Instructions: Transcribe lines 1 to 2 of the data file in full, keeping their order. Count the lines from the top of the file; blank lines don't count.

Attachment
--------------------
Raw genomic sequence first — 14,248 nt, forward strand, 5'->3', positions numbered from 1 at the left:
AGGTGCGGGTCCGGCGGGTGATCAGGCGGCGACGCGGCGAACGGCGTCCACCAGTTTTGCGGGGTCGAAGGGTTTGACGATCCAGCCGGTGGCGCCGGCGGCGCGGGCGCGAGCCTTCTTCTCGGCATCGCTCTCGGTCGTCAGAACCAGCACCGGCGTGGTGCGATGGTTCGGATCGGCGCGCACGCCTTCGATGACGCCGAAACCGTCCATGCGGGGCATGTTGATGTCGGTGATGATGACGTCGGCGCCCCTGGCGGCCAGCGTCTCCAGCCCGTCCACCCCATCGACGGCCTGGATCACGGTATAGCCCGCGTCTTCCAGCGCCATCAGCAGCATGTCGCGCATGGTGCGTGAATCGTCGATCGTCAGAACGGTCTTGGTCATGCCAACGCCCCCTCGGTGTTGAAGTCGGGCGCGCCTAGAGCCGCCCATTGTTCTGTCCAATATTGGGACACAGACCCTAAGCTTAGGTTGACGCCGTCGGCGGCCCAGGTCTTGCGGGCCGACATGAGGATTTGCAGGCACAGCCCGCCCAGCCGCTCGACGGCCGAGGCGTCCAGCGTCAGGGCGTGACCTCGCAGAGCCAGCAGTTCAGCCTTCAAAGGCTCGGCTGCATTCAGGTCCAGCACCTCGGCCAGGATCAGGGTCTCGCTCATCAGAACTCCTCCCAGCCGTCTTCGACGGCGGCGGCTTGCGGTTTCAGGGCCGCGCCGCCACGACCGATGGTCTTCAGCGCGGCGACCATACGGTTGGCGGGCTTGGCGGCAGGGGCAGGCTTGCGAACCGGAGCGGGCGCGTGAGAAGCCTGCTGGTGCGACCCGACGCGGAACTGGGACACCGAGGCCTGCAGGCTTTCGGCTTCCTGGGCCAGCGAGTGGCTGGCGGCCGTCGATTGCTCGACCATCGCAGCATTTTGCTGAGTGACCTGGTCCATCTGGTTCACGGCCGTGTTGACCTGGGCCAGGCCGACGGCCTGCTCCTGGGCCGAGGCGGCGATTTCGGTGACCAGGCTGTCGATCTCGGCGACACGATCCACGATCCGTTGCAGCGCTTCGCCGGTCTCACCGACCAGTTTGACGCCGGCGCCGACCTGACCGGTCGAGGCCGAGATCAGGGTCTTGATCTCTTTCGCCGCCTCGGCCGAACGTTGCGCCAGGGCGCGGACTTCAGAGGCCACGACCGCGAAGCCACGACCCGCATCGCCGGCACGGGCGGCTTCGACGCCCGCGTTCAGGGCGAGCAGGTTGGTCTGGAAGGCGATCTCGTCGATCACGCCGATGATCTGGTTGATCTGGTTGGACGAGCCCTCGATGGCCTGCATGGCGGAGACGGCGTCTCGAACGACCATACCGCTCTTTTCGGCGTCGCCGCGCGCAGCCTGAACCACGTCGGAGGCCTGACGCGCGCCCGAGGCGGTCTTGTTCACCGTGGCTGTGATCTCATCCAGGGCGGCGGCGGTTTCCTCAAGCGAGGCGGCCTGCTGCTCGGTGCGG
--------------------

Raw genomic sequence first — 14,248 nt, forward strand, 5'->3', positions numbered from 1 at the left:
AGGTGCGGGTCCGGCGGGTGATCAGGCGGCGACGCGGCGAACGGCGTCCACCAGTTTTGCGGGGTCGAAGGGTTTGACGATCCAGCCGGTGGCGCCGGCGGCGCGGGCGCGAGCCTTCTTCTCGGCATCGCTCTCGGTCGTCAGAACCAGCACCGGCGTGGTGCGATGGTTCGGATCGGCGCGCACGCCTTCGATGACGCCGAAACCGTCCATGCGGGGCATGTTGATGTCGGTGATGATGACGTCGGCGCCCCTGGCGGCCAGCGTCTCCAGCCCGTCCACCCCATCGACGGCCTGGATCACGGTATAGCCCGCGTCTTCCAGCGCCATCAGCAGCATGTCGCGCATGGTGCGTGAATCGTCGATCGTCAGAACGGTCTTGGTCATGCCAACGCCCCCTCGGTGTTGAAGTCGGGCGCGCCTAGAGCCGCCCATTGTTCTGTCCAATATTGGGACACAGACCCTAAGCTTAGGTTGACGCCGTCGGCGGCCCAGGTCTTGCGGGCCGACATGAGGATTTGCAGGCACAGCCCGCCCAGCCGCTCGACGGCCGAGGCGTCCAGCGTCAGGGCGTGACCTCGCAGAGCCAGCAGTTCAGCCTTCAAAGGCTCGGCTGCATTCAGGTCCAGCACCTCGGCCAGGATCAGGGTCTCGCTCATCAGAACTCCTCCCAGCCGTCTTCGACGGCGGCGGCTTGCGGTTTCAGGGCCGCGCCGCCACGACCGATGGTCTTCAGCGCGGCGACCATACGGTTGGCGGGCTTGGCGGCAGGGGCAGGCTTGCGAACCGGAGCGGGCGCGTGAGAAGCCTGCTGGTGCGACCCGACGCGGAACTGGGACACCGAGGCCTGCAGGCTTTCGGCTTCCTGGGCCAGCGAGTGGCTGGCGGCCGTCGATTGCTCGACCATCGCAGCATTTTGCTGAGTGACCTGGTCCATCTGGTTCACGGCCGTGTTGACCTGGGCCAGGCCGACGGCCTGCTCCTGGGCCGAGGCGGCGATTTCGGTGACCAGGCTGTCGATCTCGGCGACACGATCCACGATCCGTTGCAGCGCTTCGCCGGTCTCACCGACCAGTTTGACGCCGGCGCCGACCTGACCGGTCGAGGCCGAGATCAGGGTCTTGATCTCTTTCGCCGCCTCGGCCGAACGTTGCGCCAGGGCGCGGACTTCAGAGGCCACGACCGCGAAGCCACGACCCGCATCGCCGGCACGGGCGGCTTCGACGCCCGCGTTCAGGGCGAGCAGGTTGGTCTGGAAGGCGATCTCGTCGATCACGCCGATGATCTGGTTGATCTGGTTGGACGAGCCCTCGATGGCCTGCATGGCGGAGACGGCGTCTCGAACGACCATACCGCTCTTTTCGGCGTCGCCGCGCGCAGCCTGAACCACGTCGGAGGCCTGACGCGCGCCCGAGGCGGTCTTGTTCACCGTGGCTGTGATCTCATCCAGGGCGGCGGCGGTTTCCTCAAGCGAGGCGGCCTGCTGCTCGGTGCGG